YOUNGSTERS looking to pursue a career in science, engineering or technology flooded into a new school.
UTC Portsmouth focuses on teaching STEM subjects – science, technology, engineering and mathematics.
The school, in London Road, Hilsea, works directly with companies in those industries, with the end goal of getting students into full-time employment.
Entry points for students are Year 10 and Year 12 – with the first intake from both years entering the school for the first time.
Reece Bell, 16, will travel from Gosport each day to get to the school.
He said: ‘This school has got exactly what I want.
‘I wanted to do engineering and UTC fit the bill perfectly.
‘I don’t quite know where in engineering I would like to go, but the route I’ve taken lets me do a bit of everything.’
Declan O’Mahony, 16, says that he would like to go into the Royal Navy in the future.
He said: ‘My aspiration is to become a naval engineer, and with this school having the backing of the First Sea Lord this seemed like the natural option.
‘There are six people from my school here so I have a few familiar faces lying around.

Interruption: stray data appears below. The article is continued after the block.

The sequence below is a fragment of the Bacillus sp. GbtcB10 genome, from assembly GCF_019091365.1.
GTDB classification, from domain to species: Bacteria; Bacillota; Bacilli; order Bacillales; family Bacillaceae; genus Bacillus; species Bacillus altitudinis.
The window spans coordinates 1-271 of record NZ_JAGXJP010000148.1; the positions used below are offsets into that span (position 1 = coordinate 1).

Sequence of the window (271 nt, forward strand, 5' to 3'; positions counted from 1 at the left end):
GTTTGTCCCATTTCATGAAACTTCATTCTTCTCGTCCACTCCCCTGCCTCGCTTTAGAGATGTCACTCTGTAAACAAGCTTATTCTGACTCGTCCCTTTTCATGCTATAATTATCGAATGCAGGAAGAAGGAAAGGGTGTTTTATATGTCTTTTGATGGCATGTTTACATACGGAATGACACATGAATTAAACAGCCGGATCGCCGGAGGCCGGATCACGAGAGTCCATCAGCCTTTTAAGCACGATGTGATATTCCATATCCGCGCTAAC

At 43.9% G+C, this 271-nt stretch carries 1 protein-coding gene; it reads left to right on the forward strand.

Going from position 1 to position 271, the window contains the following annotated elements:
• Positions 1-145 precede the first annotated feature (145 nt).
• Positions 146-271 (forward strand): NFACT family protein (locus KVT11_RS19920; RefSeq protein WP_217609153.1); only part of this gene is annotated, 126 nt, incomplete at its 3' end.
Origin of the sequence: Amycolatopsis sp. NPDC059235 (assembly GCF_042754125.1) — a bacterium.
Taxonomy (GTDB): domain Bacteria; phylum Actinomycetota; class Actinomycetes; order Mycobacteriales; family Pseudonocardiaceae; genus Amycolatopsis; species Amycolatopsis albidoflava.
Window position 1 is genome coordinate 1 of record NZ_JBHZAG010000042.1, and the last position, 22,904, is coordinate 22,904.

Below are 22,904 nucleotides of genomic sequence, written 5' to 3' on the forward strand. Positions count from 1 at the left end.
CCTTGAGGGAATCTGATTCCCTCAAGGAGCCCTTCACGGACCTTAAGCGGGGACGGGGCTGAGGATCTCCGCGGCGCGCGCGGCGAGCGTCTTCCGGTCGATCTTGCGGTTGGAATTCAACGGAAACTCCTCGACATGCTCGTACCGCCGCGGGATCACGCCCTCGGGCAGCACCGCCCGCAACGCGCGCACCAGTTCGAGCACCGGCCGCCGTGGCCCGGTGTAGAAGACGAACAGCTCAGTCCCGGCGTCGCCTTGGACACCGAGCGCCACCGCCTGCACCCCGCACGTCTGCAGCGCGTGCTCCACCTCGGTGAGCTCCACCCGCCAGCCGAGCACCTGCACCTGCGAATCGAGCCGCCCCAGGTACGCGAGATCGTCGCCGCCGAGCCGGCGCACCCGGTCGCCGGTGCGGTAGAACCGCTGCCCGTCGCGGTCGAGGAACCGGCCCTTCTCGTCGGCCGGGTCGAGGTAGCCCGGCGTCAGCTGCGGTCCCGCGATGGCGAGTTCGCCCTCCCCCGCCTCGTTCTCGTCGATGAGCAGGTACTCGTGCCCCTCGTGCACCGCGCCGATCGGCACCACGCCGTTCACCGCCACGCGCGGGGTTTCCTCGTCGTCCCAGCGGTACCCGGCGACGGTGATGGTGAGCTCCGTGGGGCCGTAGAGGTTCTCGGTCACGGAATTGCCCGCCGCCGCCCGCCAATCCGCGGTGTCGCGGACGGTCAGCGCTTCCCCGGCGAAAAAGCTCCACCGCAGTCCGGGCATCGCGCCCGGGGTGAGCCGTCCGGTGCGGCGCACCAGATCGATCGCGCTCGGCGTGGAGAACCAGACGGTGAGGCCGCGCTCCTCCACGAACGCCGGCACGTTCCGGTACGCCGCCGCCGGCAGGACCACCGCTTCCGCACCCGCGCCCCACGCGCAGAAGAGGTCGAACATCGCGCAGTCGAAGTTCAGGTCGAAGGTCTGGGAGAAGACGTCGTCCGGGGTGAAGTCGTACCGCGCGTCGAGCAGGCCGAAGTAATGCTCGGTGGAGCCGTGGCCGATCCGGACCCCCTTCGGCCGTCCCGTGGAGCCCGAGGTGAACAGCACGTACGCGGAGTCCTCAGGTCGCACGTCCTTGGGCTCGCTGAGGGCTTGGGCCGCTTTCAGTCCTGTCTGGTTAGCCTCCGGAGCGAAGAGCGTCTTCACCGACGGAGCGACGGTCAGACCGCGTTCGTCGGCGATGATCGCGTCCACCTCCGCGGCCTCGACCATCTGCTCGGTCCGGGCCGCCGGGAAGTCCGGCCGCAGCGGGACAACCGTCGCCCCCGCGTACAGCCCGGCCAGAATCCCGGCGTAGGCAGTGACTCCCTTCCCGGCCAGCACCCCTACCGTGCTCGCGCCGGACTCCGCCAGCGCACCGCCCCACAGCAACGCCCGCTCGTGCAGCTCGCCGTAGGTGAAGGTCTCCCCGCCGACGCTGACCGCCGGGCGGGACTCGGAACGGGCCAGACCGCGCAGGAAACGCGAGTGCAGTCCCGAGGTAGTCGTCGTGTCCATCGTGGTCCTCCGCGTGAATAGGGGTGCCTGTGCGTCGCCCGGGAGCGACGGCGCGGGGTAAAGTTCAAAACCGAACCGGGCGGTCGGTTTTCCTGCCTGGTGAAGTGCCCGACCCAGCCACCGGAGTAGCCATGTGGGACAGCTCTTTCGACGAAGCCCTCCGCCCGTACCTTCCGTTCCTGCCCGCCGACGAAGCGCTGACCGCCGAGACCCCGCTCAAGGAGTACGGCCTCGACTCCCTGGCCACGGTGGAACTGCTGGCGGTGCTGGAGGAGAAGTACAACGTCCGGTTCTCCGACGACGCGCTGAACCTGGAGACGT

‘I hope to do something with weapons in the future, and hopefully I can get some work experience in that field while I’m here.’
Director of curriculum James Doherty said: ‘It feels great to finally be open.
‘The whole senior team has sacrificed their summer holidays to get the school ready, but it is absolutely worth it.
‘It is even better now that the students are in – there is a real buzz in the building.
‘The life choices that have been presented to the students are second to none. They can go into these careers much faster, whether they are doing their GCSEs or A-levels.’
Mr Doherty says that because the school focuses on a small number of subjects, the facilities available to the students are above what most schools could offer them.
He said: ‘Our facilities are as close to industry standard as possible.
‘The idea is that when these students go on into employment or university, the equipment they are using is familiar to them.
‘You hear that some students aren’t ready for life outside of school, whereas our students will have a much more natural transition.
‘Everything is really well kitted out, which we are really proud of.’